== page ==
In a recent column I wrote about the EU Blue Card, a status offering mobility within the EU. It is intended to attract and retain the highly skilled workers for the purpose of highly qualified employment and thus to strengthen the economic growth within the EU.
So far, the EU Blue Card has only been successful in a small number of Member States (particularly in Germany), simply due to the fact that there are wide (restrictive) variations between the Members States allowing conditions and procedures at national level to limit the use of the Blue Card procedure.
On June 7th 2016, the European Commission presented the EU Integration Action Plan establishing a revised Blue Card scheme, making it more attractive for non-EU nationals to come and work in the EU.
The action plan proposes a single EU-wide scheme replacing procedures at national level. It will lower the salary threshold (presently the Blue Card Directive allows for at least 1,5 times the average salary in the Member State) allowing Member States to adjust their salary thresholds to their own labour market situation and simultaneously making it favourable for graduates and workers in areas with a labour shortage to apply for the Blue Card.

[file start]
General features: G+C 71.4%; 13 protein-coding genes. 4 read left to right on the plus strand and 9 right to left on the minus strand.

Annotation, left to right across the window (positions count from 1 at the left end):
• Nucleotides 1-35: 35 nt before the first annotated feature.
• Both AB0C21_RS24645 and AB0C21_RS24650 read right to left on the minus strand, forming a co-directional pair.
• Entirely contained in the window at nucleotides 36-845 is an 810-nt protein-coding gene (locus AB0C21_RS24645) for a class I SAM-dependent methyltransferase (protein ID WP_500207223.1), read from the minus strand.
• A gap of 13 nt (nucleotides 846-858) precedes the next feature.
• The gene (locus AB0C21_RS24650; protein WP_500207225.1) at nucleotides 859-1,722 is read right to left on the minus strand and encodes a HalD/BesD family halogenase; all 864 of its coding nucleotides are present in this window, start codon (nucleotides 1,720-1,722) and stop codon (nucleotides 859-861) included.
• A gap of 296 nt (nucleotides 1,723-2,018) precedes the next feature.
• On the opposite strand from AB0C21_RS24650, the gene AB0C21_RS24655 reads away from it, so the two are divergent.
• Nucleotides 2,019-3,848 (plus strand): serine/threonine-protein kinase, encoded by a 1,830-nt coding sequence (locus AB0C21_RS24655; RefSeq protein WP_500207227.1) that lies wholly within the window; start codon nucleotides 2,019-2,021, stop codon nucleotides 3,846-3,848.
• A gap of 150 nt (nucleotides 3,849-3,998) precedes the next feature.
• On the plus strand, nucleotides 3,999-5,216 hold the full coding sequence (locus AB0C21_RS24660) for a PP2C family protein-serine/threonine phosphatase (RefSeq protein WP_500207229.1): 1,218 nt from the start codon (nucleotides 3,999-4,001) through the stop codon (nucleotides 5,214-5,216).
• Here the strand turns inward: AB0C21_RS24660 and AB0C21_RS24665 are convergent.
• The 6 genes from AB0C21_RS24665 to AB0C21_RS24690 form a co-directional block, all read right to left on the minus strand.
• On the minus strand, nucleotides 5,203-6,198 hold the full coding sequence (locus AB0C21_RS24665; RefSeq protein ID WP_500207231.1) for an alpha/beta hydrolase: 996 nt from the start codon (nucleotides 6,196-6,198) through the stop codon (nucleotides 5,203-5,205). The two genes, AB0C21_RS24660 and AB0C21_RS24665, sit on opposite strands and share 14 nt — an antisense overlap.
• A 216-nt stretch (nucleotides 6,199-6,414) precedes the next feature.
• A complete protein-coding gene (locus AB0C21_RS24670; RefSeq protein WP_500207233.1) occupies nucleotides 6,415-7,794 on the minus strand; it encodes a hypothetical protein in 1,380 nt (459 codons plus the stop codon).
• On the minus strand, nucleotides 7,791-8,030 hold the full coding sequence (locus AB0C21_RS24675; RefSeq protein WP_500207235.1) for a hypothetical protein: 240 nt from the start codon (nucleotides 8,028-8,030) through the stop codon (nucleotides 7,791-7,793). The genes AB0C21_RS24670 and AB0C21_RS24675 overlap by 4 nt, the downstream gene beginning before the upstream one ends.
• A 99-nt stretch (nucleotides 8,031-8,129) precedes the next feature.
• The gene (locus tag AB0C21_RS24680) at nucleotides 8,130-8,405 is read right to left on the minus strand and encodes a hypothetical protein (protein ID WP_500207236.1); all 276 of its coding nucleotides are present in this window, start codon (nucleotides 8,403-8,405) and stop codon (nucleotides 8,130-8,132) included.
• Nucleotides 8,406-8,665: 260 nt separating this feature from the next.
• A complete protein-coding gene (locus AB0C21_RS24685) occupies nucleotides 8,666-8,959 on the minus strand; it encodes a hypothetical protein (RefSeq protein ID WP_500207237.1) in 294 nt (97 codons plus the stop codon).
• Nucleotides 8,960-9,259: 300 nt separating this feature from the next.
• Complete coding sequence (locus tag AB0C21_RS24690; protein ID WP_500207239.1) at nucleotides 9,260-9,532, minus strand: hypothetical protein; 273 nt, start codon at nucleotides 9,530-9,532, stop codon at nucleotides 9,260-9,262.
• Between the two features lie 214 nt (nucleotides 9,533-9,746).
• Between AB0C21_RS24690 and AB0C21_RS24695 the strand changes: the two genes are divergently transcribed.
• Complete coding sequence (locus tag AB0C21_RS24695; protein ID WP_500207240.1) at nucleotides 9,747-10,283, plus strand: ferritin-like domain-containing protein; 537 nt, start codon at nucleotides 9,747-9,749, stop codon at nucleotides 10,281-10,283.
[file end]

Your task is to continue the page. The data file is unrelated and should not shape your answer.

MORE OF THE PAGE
Whereas the current Dutch national scheme allows for a labour test to investigate whether there are prioritised workers in the EU able to fulfil the function, the revised Blue Card holder will be given immediate and more flexible labour market access, will be able to move easier to another Member State to work, it allows for self-employment and family members may apply simultaneously for the Blue Card. Faster access to the EU long-term residence status will be facilitated.
Intra-EU mobility will furthermore be stimulated as the Blue Card holder will be able to carry out short term business trips without having to obtain extra work authorisation.
This action plan is a welcome proposal as it will certainly improve the attractiveness of the EU labour market.